Uncertainty around the estate tax and other tax rates is causing many wealthy Americans to have second thoughts about how much to donate to charities.
In a recent Bank of America study on high net worth philanthropy, which was conducted by The Center on Philanthropy at Indiana University, 67% of wealthy households said they would somewhat or dramatically decrease their charitable contributions if there were no income tax deductions for their donations, up from 47% in 2007. If the estate tax were repealed, like it has been in 2010, 43% of wealthy households would somewhat or dramatically increase the amount they leave to charity in an estate plan, up from 36% in 2007. That is the opposite of what a 2004 study by the Congressional Budget Office projected. The CBO study anticipated that permanent repeal of the estate tax would slash donations to charity by up to 12%.
Americans may have the opportunity to find out whether the CBO study was right after all. In 2009 Congress allowed the estate tax to expire. Now the Democrats want to reinstate the tax at its 2009 level, with a $3.5 million exemption and a 45% tax rate, while Republicans want to repeal the tax permanently. If the CBO is correct that would be bad news for charities:
“There was more sensitivity in 2009 around tax policy,” said Claire Costello, national foundation executive for Bank of America Merrill Lynch, in a recent phone conversation. “But by and large tax policy is not a major driver of giving. The uncertainty is what makes donors sensitive.”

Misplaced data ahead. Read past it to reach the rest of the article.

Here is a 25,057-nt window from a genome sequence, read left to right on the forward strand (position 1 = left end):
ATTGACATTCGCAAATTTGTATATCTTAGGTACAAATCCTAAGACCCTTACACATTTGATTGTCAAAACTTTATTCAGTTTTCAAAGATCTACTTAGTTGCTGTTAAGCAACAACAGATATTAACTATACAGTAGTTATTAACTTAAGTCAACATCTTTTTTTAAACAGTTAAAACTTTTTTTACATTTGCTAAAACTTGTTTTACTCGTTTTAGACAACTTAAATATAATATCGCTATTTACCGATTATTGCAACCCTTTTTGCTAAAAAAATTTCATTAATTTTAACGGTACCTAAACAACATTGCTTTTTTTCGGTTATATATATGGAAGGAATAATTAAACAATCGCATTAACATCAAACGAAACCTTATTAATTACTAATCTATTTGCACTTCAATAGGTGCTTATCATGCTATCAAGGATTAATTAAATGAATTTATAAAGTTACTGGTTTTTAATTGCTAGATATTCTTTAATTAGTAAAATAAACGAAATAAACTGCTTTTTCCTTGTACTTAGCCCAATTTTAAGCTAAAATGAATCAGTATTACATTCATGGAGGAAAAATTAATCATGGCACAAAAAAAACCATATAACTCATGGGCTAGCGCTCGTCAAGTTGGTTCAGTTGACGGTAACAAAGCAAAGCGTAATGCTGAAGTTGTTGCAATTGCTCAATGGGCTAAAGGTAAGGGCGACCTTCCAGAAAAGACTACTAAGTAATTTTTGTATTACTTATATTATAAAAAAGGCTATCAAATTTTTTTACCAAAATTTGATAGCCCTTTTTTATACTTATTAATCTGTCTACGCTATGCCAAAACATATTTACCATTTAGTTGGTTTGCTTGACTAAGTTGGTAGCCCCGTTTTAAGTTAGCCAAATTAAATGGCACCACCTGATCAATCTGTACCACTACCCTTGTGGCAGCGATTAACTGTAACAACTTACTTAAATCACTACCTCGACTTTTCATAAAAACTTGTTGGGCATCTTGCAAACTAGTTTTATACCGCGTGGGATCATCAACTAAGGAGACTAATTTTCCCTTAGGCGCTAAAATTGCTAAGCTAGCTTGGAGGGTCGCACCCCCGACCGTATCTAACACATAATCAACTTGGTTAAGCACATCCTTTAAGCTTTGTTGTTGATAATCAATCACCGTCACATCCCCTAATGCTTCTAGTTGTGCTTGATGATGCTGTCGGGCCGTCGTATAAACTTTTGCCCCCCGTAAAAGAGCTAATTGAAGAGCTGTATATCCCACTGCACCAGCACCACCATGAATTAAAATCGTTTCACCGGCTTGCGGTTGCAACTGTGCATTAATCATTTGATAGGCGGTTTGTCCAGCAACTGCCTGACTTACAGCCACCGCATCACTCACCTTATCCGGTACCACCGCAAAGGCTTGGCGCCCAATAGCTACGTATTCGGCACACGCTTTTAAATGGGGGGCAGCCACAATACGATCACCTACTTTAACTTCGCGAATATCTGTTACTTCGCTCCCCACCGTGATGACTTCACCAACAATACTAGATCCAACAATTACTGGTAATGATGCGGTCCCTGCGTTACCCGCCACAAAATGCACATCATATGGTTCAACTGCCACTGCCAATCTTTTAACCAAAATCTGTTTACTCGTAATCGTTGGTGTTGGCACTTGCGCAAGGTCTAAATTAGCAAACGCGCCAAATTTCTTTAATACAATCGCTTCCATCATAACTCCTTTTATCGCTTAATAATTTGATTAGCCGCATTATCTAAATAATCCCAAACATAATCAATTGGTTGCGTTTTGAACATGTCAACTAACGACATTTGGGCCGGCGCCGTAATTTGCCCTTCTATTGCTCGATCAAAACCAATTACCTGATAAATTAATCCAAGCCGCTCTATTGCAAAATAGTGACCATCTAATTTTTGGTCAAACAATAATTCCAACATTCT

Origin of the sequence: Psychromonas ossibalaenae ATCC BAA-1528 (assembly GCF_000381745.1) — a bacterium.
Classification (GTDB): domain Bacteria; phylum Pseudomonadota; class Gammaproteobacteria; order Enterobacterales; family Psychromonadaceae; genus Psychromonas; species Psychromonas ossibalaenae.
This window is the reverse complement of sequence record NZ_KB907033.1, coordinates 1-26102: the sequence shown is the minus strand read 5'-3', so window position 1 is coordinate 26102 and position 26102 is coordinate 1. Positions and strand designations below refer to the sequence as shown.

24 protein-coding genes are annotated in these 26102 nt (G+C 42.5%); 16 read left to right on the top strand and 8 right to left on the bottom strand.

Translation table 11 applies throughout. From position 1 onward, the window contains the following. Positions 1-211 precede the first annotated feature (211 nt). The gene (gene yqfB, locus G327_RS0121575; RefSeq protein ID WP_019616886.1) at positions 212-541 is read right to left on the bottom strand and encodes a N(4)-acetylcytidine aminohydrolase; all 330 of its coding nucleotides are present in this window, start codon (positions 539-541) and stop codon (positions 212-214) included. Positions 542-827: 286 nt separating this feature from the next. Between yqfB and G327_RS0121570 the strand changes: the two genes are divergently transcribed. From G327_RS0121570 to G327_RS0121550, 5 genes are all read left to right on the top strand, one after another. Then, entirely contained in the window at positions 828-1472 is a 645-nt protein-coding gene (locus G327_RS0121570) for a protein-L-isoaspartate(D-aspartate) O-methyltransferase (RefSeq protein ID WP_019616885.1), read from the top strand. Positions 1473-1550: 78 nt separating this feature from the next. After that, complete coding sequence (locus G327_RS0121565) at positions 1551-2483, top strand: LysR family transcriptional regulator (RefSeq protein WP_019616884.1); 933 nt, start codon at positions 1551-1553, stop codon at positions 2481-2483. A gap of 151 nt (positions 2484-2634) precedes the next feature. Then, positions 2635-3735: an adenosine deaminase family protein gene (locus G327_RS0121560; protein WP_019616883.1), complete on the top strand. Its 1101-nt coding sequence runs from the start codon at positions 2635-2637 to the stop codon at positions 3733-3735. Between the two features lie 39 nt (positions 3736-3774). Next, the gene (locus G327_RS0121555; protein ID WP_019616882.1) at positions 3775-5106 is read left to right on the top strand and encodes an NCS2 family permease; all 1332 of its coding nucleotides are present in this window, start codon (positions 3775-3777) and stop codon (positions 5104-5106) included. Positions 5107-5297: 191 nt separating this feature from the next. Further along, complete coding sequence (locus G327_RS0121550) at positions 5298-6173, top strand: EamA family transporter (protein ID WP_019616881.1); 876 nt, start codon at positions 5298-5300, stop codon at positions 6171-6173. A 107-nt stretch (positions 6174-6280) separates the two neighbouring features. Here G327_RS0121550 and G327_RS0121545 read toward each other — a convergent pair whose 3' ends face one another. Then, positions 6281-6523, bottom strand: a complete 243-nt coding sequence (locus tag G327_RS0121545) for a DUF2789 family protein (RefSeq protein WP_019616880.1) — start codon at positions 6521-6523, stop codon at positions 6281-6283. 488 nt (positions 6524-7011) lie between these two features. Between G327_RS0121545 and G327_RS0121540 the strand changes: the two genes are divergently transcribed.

With the estate tax up in the air, Chris Grumm, CEO of the Women’s Funding Network, believes foundations and others who depend on philanthropy are nervous. “Of course it will impact some giving,” she said in a phone interview. “There is a point at which we have to figure out whether philanthropy is there because we believe we need to make certain changes in the community and philanthropy helps jump start that, or whether we give just because there’s a tax implication. I think both are very valid reasons.”
John Readey, a partner in the Bryan Cave law firm’s Kansas City office, said that in his experience the wealthiest individuals are driven more by a question of limiting the amount they want to leave to their families rather than trying to save estate tax. “Their goal is they want to leave a certain dollar amount to their children and grandchildren. Beyond that they like the idea of creating a family foundation in which the family members are often involved. They view their giving as somewhat coincidentally a tax benefit,” Readey said.
“The ground is moving in all sorts of places- from the estate tax to income tax to economic uncertainty and it raises a red flag,” said Stacey Haefele, CEO of HNW, Inc., a marketing firm focused exclusively on the high-net-worth sector.
One area where giving continued to increase, despite the overall downturn in donations, was in private foundations, donor-advised funds and charitable trusts, with over 16% of wealthy households giving to these vehicles in 2009. The average giving amount increased as well, jumping by 21% from $62,680 in 2007 to $75,867 in 2009.
Kimberly Wright-Violich, President of Schwab Charitable, said there are three reasons donor-advised funds fared well in 2009: Between 65% and 75% of contributions to Schwab’s donor-advised fund came in the form of appreciated securities, which was boosted by the stock market recovery in the last three quarters of 2009; a growing number of the founders of private foundations are converting to donor advised funds to reduce their cost and complexity; and the resilience of giving among those who still have jobs and want to help others.
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